A bill to legalize audible and aerial fireworks in Minnesota has started off with a “bang” in this year’s legislative session.
Gov. Tim Walz recently voiced support for the bill, which would expand the types of fireworks people over 18 years old can buy in the state, including bottle rockets and Roman candles. Some people say legalizing this type of pyrotechnics will bring revenue back to the state, while others are concerned about increases in injuries and fire hazards.
Steve Haines is a partner and co-founder of Bear Creek Pyrotechnics in Hinckley. He estimates that expanding legalized fireworks would increase his revenue tenfold or twentyfold.
“It would change everything for my business,” Haines said.
Bear Creek specializes in building and executing fireworks shows. If the law passes, Bear Creek may add retail locations and increase its number of employees.
“I think, quite frankly, it's ridiculous (they’re) not legal here because everybody who wants them, has them,” Haines said.
This reason is, in part, why state Sen. Jason Rarick, R-Pine City, introduced the legislation. He first introduced a fireworks bill in 2016 and has continued advocating for it since.
“People who want to use them are using them. And Minnesota is losing the revenue from (that),” he said. The bill, if passed, would bring back revenue lost from fireworks stands and businesses located right across the border, he said.
Wayne Kewitsch, chief of the Richfield Fire Department and representative of the Minnesota Fire Association Coalition, opposes the bill. Fireworks “indisputably” cause injuries and fires, he said at a Senate committee meeting.
“This proposal would legalize the recreational use of explosives. We believe the use of explosives should be left to professionals,” Kewitsch said.
Walz said at a press conference he would likely sign the fireworks bill if it reaches his desk, but he would want to hear from experts first.
“I grew up … sitting on the South Dakota border. I grew up around fireworks. I do think I’d support people's rights to buy these things,” he said.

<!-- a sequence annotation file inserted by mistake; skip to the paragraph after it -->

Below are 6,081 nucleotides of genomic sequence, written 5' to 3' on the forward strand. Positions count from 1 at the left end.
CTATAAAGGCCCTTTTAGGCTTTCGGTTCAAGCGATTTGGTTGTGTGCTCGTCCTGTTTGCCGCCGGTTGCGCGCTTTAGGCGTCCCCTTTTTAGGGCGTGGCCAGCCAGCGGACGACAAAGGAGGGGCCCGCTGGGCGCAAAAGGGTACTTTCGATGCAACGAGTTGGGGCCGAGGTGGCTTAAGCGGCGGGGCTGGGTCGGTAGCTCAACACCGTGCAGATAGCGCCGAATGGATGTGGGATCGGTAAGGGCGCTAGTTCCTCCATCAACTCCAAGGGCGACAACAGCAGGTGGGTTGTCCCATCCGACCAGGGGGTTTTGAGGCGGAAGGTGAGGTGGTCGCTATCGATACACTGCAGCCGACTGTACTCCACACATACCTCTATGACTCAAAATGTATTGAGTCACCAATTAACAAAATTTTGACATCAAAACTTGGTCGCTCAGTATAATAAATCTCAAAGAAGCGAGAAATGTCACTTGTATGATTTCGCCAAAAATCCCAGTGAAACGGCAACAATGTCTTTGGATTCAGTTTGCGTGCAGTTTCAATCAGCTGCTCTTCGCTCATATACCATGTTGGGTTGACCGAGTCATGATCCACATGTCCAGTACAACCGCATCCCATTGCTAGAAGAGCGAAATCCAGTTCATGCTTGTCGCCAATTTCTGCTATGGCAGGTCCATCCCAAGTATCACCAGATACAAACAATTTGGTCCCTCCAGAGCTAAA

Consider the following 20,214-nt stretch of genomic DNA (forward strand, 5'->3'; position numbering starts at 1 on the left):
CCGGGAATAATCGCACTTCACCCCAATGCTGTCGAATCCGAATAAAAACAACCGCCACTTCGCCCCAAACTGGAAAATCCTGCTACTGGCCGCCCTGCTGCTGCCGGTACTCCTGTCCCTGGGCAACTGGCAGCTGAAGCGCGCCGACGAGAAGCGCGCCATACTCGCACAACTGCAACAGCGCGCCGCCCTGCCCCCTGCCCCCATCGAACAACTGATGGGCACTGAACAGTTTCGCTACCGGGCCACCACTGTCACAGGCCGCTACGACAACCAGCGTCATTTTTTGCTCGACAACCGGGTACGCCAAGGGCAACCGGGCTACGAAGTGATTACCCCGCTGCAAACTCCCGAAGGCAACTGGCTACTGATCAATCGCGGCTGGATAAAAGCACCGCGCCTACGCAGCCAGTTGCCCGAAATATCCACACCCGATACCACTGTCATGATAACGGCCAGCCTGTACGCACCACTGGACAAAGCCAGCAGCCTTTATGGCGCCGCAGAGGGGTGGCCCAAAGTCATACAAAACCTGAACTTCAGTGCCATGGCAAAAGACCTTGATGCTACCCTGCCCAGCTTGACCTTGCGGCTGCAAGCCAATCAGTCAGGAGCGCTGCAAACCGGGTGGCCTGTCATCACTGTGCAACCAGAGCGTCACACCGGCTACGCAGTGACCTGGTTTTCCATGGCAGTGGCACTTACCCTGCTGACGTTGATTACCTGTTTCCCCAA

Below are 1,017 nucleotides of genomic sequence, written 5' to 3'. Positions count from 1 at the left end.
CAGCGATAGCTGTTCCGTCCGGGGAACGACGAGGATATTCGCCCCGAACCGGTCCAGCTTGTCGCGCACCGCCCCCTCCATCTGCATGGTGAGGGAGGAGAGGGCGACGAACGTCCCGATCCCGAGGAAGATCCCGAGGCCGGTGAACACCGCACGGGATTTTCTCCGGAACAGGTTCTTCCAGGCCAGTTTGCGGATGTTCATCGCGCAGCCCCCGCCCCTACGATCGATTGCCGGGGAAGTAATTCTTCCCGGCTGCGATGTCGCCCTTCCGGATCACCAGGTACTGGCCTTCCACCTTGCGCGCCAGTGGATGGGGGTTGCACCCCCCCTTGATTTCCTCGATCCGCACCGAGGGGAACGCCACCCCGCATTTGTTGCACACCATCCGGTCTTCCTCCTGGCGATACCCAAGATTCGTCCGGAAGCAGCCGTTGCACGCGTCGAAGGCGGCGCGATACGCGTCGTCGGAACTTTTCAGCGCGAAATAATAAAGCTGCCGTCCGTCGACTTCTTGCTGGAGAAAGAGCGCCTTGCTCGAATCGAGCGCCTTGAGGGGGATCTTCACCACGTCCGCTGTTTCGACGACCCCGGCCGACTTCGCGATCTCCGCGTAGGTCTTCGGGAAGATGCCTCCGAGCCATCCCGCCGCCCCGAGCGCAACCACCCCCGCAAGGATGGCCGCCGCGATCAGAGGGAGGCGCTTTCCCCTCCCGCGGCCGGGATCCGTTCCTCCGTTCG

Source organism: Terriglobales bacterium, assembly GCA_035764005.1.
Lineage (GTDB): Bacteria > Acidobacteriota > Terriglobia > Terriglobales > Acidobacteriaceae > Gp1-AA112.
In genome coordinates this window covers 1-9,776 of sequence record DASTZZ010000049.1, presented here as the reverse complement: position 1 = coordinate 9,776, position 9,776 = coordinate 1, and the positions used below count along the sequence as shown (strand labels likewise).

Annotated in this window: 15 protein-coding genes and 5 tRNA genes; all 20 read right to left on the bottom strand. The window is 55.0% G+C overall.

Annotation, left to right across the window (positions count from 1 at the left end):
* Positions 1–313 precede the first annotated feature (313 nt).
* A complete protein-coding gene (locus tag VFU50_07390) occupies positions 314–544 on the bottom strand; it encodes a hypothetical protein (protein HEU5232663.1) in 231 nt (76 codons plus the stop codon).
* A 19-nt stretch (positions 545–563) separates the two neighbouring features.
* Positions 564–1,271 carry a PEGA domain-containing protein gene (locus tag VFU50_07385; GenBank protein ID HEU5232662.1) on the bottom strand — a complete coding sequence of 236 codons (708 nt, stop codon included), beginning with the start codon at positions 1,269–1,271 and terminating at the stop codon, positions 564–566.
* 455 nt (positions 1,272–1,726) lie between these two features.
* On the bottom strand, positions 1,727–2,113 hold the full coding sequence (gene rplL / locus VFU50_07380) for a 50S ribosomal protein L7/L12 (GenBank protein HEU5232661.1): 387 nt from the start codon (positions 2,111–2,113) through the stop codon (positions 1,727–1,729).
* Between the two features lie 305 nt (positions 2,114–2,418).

Rarick’s bill dictates that a quarter of the revenue from fireworks sales tax go to volunteer fire assistance grants, while another 25% goes to a fire safety account.
There’s also a provision in the bill that limits the use of fireworks to the hours between noon-10 p.m. or 90 minutes past sunset, whichever time is later.
“That way local authorities, I believe, would be more willing to respond to those late-night calls, because they're not going to be bothered all evening leading up to it,” Rarick said.
Rarick doesn’t believe that the state will see a major increase in audible and aerial fireworks use, as everyone who wants to use them is already doing so, he said.
Kewitsch disagrees. “I would caution that legalization would dramatically increase their use, and thus increase the number of injuries and fires,” he said at the meeting. “You legalize it, we’re going to see an increase in people trying it out.”
The Senate version of the bill includes wording that would allow local jurisdictions to ban fireworks in their communities. The bill also lets people or groups sell fireworks for 45 days or less out of a temporary structure. Those who sell for more days would have to sell out of a permanent structure.
Kewitsch said there are challenges when protecting permanent structures that people sell fireworks out of, he told the committee.
Rarick’s Senate bill was referred to the Judiciary and Public Safety Committee earlier this week. A similar bill was introduced in the House by Rep. John Huout, DFL-Rosemount, and was referred to the Public Safety and Criminal Justice Committee.